Don’t you hate it when your computer breaks down? From permanent file corruption to hard disk crashes, it’s still seems as though modern computers are still very fragile. Unless you are good at making backups, you could be separated from your business data if your computer goes off for repair or at the very worse loose it all.
This is one of the reasons that on any computer that I have, I try to separate data files from the operating system. I try to create a second drive on the hard disk. In my experience, when the hard disk has a problem, it’s normally where the OS is. Loose the OS and you loose everything, unless the data has been separated.
But this doesn’t help much if the computer itself has a problem. If it can’t boot up then you still loose access to everything.
The last thing a business needs is to loose access to customer data, invoices, sales information, emails. What is needed is a greater separation. To avoid dependency on the computing hardware…
Going in to the cloud
Cloud computing is a new innovation that is currently becoming more popular. What this means is that some of the things that you used to do on your computer can now be done on a web page. Not only that but you can also store files and more. This does mean you will become reliant on these services. As they become more popular and better funded, the worry that they may go out of business some time in the future will be something that is less and less likely.
Being hardware independent
The ‘Cloud’ itself is an extension of the Internet, not just a page on a website. For example, Skype and Dropbox are available for different operating systems including mobile phones. I have used both programs on my Linux computer and Android mobile phone.
Web based email can also be used on any computer with a web browser. In the case of gMail, you can also access it on a mobile via an app. Both synchronised, what ever changes the mobile version makes, the browser based view will show the same – and vice versa.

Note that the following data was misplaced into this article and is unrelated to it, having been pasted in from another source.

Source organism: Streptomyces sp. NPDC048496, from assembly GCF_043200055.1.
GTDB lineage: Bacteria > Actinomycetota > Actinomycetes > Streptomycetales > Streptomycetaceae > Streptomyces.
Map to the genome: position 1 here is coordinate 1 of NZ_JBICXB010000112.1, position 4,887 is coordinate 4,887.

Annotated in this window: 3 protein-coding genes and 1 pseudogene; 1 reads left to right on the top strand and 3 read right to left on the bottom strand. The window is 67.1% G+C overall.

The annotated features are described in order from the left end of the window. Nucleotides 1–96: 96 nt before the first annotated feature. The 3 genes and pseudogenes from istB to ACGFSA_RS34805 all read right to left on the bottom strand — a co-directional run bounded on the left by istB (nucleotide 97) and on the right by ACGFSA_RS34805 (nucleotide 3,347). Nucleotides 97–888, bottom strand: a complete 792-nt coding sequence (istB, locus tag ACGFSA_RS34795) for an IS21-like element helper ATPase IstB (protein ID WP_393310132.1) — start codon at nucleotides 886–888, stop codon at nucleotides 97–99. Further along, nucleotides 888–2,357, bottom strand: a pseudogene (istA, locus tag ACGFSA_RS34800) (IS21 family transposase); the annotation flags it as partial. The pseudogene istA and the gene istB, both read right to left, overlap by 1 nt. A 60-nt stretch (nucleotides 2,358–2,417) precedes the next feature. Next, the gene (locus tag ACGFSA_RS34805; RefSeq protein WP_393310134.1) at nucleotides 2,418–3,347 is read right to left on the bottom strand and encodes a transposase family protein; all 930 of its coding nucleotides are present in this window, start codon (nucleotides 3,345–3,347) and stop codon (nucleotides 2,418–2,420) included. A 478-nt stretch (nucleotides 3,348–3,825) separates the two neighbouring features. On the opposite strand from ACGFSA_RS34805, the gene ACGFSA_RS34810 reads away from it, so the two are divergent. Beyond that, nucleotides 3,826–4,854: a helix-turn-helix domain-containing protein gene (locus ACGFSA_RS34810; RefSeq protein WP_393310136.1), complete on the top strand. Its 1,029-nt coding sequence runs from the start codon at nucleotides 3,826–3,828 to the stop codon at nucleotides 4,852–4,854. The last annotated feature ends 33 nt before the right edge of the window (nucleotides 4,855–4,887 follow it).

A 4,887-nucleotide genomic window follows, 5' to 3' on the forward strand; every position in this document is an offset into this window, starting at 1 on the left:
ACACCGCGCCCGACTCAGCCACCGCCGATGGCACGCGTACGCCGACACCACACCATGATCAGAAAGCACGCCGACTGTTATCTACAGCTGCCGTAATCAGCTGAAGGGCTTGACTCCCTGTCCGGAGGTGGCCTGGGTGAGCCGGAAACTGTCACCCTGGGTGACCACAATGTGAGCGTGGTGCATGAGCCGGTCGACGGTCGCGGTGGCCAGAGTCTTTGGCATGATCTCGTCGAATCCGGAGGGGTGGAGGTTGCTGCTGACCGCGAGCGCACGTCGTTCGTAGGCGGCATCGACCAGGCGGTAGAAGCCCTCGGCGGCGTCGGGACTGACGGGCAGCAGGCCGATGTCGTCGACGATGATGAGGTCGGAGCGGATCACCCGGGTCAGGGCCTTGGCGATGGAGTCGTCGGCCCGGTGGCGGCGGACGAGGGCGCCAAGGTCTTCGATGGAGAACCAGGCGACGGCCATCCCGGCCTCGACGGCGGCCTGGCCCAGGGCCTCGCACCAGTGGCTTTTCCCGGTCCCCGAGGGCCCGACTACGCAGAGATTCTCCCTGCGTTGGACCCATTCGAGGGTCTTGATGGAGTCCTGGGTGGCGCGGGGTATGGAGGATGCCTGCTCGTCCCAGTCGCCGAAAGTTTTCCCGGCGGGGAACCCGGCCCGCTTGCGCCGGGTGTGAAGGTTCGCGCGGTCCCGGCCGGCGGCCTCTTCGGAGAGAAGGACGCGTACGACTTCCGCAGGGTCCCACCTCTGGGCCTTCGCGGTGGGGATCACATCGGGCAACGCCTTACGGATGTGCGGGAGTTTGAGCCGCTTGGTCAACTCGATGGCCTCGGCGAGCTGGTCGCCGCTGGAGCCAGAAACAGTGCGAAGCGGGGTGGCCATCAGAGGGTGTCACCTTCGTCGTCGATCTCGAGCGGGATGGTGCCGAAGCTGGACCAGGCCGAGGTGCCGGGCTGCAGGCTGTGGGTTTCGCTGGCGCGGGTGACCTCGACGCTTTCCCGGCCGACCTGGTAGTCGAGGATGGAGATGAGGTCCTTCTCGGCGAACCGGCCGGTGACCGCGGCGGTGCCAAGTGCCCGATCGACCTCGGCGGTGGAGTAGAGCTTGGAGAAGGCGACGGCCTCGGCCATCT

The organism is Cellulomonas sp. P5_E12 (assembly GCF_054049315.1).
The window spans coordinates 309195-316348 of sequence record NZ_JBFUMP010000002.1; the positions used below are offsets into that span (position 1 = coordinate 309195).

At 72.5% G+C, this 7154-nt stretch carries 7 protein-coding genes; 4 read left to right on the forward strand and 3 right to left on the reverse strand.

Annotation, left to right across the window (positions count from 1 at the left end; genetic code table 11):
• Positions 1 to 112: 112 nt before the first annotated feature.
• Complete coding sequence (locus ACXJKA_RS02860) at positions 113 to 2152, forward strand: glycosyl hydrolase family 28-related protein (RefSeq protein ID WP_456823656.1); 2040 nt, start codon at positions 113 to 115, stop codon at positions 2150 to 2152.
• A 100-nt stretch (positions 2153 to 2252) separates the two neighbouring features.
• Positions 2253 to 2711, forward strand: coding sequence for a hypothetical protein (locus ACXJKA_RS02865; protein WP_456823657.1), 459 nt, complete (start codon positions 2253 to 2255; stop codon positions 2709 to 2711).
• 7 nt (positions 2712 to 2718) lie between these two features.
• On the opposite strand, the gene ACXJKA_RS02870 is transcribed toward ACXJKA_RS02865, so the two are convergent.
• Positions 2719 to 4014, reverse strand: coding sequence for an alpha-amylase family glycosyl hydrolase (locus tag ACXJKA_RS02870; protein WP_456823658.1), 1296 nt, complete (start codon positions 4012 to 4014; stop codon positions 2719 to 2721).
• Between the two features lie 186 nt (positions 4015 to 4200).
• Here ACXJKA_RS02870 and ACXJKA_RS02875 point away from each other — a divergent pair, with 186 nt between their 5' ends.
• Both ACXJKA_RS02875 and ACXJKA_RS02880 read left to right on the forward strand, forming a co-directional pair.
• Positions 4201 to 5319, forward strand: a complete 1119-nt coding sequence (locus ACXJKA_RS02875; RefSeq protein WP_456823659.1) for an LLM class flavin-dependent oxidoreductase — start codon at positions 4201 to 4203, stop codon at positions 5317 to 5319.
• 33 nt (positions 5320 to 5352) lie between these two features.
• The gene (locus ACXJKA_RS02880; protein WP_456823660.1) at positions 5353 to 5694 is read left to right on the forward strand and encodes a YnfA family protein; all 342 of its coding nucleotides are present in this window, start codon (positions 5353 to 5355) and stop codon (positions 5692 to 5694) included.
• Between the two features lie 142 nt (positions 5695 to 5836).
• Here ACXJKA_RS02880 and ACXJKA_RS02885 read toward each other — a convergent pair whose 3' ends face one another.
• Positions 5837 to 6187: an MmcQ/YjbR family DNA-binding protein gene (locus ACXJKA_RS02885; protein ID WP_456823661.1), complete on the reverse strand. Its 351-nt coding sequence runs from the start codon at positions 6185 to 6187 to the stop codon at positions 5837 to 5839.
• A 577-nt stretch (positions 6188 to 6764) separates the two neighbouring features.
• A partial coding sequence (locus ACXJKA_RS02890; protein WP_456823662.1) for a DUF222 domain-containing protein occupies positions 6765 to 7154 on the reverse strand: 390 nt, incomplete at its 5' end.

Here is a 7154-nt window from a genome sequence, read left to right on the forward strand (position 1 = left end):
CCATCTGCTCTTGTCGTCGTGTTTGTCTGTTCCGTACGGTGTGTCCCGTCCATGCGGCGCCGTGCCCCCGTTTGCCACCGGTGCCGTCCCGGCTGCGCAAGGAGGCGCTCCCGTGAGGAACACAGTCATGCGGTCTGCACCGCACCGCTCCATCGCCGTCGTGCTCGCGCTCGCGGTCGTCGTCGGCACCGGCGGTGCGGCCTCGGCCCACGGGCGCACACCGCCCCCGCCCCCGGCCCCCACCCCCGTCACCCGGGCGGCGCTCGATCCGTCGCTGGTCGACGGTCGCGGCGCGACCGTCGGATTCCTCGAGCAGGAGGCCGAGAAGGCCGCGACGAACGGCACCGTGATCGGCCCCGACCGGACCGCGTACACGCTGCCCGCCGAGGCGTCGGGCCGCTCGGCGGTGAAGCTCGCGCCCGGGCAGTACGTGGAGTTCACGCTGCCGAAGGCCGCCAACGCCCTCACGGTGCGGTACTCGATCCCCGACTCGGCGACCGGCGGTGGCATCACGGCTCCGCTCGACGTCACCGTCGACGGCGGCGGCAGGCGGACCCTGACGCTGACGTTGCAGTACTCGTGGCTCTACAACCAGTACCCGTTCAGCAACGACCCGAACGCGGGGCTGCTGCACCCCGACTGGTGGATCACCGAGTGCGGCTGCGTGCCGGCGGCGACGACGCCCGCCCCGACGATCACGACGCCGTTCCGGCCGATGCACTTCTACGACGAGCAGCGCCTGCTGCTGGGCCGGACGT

Dropbox can be accessed in several ways, either as a synchronised folder or a web page. Which ever device or operating system you use, you can still access your files and data. You can also set it up to share online folders, great if you have co-workers in different locations.
For social networking, there are plenty of web sites that allow you to manage your activities. Many look like programs running on your computer. Facebook, Twitter, Linked and other similar sites can be used with out the need for special programs. Web based access is normally good enough.
How this applies to business
If you lost access to important business data how long could you continue? Are your emails that important that you can’t do without them?
I am currently looking to moving all that I do to the cloud. I’m already doing quite a bit that only requires a web browser…
It allows me to pickup email from my other websites. It only takes a few minutes to enter the information required (SMTP server etc). When I reply to them, gMail sends from that address. E.g. when I reply to emails from this site that gMail has picked up, any replies look as though they have come from this site. I can choose which site originated the email when I compose a new message.
Used to keep blog backups, important information or anything that I need to keep safe. A folder on my computer is synchronised with the service, quietly in the background.
A version of Tweetdeck is available for web browsers. However you have set it up, it will be the same on which ever you use.
I want to include here OpenOffice as it’s available for Windows, Mac and Linux. As it’s ‘cross platform’ and the data files are the same through out, it doesn’t matter which operating system you are using. We can also consider GoogleDocs and other similar sites.
There are many sites that offer simple compositing to photographic effects. I have not come access sites that do what I need so again I am using programs that are ‘cross-platform’. I use The Gimp and Inkscape because they are also open source.
Skype is also included as it’s available ‘cross-platform’ . There are versions for operating systems and mobile phones. In some case even game consoles. We can also consider Google Voice but more people are aware of Skype.
eCommerce and Blogging
Packages such as Prestashop and WordPress do not need programs installed on your computer. I don’t do eCommerce at the moment but all my blogging is done online with WordPress.
Why it works
When you computer fails, what will you do?
If your computer fails I’m guessing you are going to either buy a new one or send it off for repair. What will you do in the mean time? By being hardware independent you could use anything that was available, as long as it had a modern browser.
Your Windows PC is dead but a friend loans you a Mac Laptop. Once you get over any differences (Mac’s are very friendly, you will learn quick enough) you can start a browser and access your emails.
You are at a business meeting away from the office. Forgotten an important document? Download it from Dropbox and get it printed.
Over to you
It’s now time for you to examine your own practices and weaknesses within your business. Is there something you can move to the cloud and be more flexible with? Are you already doing it? Love to hear your comments below.